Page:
Odisha to increase fines for violating Covid-19 guidelines to ₹1 lakh, will amend epidemics act
The Odisha government wants to amend the act for better implementation of the Covid-19 guidelines. The number of Covid-19 cases in the state has crossed 52,000.
With Covid-19 cases surging, Odisha government now plans to bring an ordinance to amend the epidemics act for increasing the punishment for non-compliance of the guidelines laid down for containing the spread of the pandemic.
Chief secretary Asit Tripathy said that Section 3 of the Epidemic Diseases Act, 1897 would be amended to increase the imprisonment for a term which may extend to two years or fine which may extend up to ₹1 lakh or with both. As the state Assembly is not in session, the amendment to the act would be done through ordinance route, the chief secretary said. The move to make the punishment for violation of Covid-19 guidelines tougher was significant as the number of coronavirus disease cases in the state has crossed 52,000 and death toll stands at 314.
Though the Centre had promulgated the Epidemic Diseases (Amendment) Ordinance, 2020 on April 22 to include protection for healthcare personnel combating the disease and expanding the powers of the central government to prevent the spread of the pandemic, the state government now wants to amend the act for better implementation of the Covid-19 guidelines.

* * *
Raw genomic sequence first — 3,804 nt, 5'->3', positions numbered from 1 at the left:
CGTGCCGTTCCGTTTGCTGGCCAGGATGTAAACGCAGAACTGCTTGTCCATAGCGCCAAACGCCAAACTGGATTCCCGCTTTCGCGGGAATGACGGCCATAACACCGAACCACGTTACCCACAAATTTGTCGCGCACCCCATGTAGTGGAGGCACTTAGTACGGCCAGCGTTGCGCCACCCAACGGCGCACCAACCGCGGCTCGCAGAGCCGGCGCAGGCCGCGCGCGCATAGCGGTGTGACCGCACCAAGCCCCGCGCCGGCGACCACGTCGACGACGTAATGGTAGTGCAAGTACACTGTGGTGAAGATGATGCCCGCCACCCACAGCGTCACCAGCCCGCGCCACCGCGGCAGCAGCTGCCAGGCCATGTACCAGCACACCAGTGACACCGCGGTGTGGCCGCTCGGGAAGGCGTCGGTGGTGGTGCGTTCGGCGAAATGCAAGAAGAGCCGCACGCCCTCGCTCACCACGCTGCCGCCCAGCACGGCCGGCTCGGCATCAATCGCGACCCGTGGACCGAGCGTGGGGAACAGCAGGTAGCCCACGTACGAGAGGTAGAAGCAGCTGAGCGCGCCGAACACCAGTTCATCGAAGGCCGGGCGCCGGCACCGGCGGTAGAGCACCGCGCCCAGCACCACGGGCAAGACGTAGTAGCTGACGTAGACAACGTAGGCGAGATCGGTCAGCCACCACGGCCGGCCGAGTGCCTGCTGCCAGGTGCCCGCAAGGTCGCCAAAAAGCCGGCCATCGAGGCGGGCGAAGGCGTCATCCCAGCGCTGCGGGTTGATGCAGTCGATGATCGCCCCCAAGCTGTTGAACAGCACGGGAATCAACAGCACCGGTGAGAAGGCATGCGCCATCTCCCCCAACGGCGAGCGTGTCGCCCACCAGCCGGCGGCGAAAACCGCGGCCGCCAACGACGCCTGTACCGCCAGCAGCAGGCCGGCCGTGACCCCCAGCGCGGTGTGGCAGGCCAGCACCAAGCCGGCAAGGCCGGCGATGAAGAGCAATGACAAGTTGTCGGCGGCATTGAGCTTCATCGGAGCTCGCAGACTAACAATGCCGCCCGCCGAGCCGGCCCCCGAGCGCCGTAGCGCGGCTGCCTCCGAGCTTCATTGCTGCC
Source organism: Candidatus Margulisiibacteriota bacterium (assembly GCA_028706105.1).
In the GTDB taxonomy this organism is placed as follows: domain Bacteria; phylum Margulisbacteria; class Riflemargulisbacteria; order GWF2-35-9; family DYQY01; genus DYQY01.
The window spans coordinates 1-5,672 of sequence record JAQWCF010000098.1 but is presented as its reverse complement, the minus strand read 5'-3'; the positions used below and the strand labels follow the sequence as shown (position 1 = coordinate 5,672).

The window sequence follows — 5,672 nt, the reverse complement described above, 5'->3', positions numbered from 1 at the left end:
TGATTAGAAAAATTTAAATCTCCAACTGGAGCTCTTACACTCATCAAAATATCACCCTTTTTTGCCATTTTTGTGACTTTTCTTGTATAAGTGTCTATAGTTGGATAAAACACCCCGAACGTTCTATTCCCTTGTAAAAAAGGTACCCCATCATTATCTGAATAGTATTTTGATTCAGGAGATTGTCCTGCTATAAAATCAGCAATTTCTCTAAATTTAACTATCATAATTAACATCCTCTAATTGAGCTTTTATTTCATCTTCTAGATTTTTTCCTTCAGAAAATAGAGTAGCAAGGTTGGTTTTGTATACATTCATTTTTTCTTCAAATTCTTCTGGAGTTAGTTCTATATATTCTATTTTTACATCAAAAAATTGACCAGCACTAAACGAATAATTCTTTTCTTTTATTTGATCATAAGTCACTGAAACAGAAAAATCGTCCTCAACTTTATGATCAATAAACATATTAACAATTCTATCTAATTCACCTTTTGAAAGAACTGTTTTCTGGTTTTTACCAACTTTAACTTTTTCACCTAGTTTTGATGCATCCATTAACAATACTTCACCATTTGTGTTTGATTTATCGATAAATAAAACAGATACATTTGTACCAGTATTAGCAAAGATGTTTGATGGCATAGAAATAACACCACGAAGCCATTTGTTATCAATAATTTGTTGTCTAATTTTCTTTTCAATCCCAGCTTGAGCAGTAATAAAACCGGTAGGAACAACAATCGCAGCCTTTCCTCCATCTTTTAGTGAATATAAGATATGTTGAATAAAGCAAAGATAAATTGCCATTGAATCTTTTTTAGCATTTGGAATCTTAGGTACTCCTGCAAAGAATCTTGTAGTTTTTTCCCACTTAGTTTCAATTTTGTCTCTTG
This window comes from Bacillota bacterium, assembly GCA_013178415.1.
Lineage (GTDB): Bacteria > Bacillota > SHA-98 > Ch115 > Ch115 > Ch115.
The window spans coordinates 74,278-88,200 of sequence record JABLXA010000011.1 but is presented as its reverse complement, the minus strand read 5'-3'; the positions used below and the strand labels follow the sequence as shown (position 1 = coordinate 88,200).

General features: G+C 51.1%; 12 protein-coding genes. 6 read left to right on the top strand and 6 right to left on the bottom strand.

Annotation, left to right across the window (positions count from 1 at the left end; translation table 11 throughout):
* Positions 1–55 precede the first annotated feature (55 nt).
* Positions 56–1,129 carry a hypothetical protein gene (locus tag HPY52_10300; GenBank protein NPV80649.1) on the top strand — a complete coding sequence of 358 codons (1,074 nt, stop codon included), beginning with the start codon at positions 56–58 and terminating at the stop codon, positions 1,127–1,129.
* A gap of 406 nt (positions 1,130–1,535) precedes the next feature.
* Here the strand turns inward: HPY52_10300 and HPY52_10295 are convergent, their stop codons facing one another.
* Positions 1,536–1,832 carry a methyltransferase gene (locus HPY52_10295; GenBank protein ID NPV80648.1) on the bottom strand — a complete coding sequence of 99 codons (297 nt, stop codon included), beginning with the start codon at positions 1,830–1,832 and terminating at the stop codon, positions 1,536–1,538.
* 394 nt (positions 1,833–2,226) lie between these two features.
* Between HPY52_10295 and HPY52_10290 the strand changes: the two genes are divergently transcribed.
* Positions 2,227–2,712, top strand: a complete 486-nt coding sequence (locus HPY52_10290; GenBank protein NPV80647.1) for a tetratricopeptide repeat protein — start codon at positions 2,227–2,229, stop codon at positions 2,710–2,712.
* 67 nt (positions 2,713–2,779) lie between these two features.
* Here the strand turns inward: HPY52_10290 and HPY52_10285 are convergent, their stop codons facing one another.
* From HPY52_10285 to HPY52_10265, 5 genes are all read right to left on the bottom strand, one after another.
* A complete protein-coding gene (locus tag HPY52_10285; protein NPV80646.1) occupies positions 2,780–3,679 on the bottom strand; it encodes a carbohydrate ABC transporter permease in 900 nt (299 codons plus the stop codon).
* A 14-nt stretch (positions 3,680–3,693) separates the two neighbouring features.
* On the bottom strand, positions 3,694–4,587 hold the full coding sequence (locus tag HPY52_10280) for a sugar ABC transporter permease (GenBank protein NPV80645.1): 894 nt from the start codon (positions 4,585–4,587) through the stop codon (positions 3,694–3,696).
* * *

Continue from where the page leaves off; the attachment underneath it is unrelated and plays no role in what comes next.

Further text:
“Though the Covid-19 guidelines in the state were being implemented through executive order, it needed a legislative teeth. So the Epidemic Diseases Act is being amended through ordinance. Till now the Centre issued most of the orders on Covid-19 through Disaster Management Act. As health is a concurrent subject, the state is amending the Epidemics Diseases Act to be in better control of the Covid-19 situation,” said a senior official of the health department.
Senior advocate Pitambar Acharya said the amendment was necessary as even after imposing certain restrictions under the old act, states are struggling to stem the spread of the disease as there are no specific provisions in the Act which can guide the governments to act in a prescribed manner. It is more than 120 years old and had come at a time when the British officers wanted to limit public gatherings led by the freedom fighters. The old act does not define the term epidemic or disease and has no specific measures or directions to the government to follow at the time of an epidemic. The amendment would help the state handle the pandemic in a better way,” said Acharya.
However, senior lawyers said raising the penalty to ₹1 lakh for anyone found violating the amended Epidemic Diseases Act may be a bit steep. “In a pandemic, a slumdweller caught not wearing mask may not be able to fork out ₹1 lakh if convicted. The enforcement authorities in the state are just coming to terms with the pandemic. ₹1 lakh fine amount is all fine, but one needs to see how many can pay it,” said senior HC advocate Surya Prasad Mishra.
Meanwhile, the Regional Medical Research Centre (RMRC) said on Thursday that one-third population of Berhampur Municipal Corporation (BeMC) in the Covid-19 epicentre of Ganjam district has developed antibodies to the Sars-CoV-2 virus. RMRC director Sanghamitra Pati said that a sero survey in Berhampur town found 31% prevalence at community level in the municipality area. “The survey indicates that 1.5 lakh people in the city were infected with the virus and developed antibodies. At the high risk group level in BeMC, the sero prevalence is 23.4%.
“The sero survey was carried out jointly by BeMC, MKCG medical College and RMRC with support from the Health and Family Welfare department,” said Pati.